- A multi-step procedure is seen as a guarantee for quality, both by academics as well as policy officers.
- Researchers do not consider writing a proposal a waste of time; it actually helps them to sort their ideas and receive valuable feedback. Therefore the selection process has merit in itself.
Challenges to the peer-review process
- There are many criteria for success and we do not have sufficient data on how to measure it. What exactly is ‘impact’, for instance? We constantly have to ask ourselves if we are funding the best proposals or the most innovative projects.
- The peer-review system is thought to be more challenging for certain types of research, such as very innovative, high-risk or multidisciplinary research. In these cases, novelty should certainly be one of the criteria.
- The duration of peer-review processes seems reasonable in general and does not affect academics too much, with the exception of young researchers in a delicate phase of their career. A pre-award system could help them. Moreover it seems impossible to shorten the process easily without compromising on quality.
- For a trustworthy system it is important to allow applicants to respond to peer-review reports, either by interviews or in the form of a written rebuttal. Interviews are particularly important for young researchers, because discussing their motivation helps them to confirm their ownership.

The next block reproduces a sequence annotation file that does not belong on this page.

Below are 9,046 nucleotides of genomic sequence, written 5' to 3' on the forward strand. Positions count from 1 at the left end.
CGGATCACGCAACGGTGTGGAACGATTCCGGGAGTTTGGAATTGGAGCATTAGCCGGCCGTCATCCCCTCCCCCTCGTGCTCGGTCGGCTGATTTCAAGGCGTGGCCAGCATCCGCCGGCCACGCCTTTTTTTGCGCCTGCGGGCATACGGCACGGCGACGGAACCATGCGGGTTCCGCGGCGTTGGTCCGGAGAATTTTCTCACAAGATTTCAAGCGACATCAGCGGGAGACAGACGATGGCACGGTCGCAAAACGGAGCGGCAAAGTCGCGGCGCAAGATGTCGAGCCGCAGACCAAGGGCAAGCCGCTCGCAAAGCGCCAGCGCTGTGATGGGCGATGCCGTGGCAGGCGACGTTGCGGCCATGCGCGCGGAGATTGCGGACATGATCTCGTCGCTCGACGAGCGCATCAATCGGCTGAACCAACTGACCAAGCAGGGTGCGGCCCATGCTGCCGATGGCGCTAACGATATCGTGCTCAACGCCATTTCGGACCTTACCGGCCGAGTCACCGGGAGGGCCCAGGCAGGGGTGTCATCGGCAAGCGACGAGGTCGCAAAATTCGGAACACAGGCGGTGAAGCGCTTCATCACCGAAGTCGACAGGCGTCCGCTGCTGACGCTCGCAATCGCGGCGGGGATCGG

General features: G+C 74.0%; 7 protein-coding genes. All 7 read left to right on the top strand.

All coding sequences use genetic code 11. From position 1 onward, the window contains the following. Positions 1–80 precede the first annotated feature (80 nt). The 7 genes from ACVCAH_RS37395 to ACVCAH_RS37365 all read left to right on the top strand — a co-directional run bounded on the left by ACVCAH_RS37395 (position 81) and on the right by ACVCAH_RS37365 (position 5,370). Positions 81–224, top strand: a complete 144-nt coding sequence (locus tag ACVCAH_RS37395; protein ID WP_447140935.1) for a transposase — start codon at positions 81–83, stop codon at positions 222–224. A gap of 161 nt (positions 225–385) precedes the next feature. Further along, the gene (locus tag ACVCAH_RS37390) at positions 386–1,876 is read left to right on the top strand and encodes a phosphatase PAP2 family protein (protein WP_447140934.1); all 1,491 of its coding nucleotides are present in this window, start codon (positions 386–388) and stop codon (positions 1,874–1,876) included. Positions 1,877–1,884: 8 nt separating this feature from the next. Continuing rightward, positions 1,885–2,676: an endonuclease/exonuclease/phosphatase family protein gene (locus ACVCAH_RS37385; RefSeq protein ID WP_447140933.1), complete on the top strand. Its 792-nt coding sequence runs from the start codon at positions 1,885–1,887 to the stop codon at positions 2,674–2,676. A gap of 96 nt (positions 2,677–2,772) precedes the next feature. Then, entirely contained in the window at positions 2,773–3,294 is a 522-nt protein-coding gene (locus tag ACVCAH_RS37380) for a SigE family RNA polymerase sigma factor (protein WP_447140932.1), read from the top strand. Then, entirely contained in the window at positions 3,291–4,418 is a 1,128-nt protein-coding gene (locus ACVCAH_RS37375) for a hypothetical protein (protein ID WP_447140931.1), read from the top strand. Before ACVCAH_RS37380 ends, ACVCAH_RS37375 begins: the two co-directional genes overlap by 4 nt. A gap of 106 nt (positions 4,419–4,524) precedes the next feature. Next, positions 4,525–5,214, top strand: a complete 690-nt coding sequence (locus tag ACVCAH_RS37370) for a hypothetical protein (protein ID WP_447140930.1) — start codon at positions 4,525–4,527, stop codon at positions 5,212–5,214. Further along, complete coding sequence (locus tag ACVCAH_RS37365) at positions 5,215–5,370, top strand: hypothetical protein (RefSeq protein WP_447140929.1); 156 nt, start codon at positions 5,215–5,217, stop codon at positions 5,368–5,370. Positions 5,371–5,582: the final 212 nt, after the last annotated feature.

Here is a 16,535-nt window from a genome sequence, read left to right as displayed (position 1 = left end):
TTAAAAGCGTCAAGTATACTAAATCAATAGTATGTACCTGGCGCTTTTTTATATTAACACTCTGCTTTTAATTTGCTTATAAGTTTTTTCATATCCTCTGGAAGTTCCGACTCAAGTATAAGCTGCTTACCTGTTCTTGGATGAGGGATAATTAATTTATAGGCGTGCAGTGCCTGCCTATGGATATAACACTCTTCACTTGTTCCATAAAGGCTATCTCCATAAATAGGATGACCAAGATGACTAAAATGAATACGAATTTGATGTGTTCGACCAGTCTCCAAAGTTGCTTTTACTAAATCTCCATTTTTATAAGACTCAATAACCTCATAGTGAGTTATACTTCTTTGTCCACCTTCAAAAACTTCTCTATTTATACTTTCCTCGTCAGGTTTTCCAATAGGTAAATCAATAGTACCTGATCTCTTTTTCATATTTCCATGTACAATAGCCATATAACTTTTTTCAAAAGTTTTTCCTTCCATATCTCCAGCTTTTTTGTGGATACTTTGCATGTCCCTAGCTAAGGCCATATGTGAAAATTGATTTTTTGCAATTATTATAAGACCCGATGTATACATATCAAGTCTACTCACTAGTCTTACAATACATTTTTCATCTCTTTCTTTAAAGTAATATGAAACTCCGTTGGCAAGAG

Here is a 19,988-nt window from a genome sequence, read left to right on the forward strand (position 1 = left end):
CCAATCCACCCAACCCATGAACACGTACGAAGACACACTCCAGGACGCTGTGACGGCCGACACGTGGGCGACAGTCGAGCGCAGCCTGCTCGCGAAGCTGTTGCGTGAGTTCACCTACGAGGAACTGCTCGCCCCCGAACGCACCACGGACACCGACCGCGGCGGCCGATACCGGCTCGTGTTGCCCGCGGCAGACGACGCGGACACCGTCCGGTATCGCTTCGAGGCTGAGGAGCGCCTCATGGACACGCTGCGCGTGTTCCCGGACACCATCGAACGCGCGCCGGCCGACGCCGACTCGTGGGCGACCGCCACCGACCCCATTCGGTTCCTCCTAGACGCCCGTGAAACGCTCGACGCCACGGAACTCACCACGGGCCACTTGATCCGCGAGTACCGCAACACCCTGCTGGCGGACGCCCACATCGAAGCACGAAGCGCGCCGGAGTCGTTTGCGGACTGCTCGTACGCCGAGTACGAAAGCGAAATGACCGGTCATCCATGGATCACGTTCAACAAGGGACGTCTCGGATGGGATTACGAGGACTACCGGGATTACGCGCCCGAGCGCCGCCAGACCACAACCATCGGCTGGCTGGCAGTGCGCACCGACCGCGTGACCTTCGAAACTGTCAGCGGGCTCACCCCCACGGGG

- To prevent certain groups – mainly white middle-aged males – from dominating the process, a diversity of reviewers is crucial. Under-represented groups carry an extra burden in the selection process. Gender was mostly discussed in this context; in some disciplines women are severely under-represented and the few women that do work in such fields are already overwhelmed with committee work.
Make reviewing more efficient and gratifying
The conference found that reviewers should be given more attention. As volunteers they deserve to have
their job made as efficient and gratifying as possible.
- It would help to make evaluation forms more user-friendly. Often reviewers are uncertain as to what is expected of them. Keep the forms as brief as possible and have policy officers available for questions.
- Questions posed to reviewers by different research councils could and should perhaps be standardised.
- Reviewers are often untrained and some would like a short course on how to deliver a fair and wellwritten report.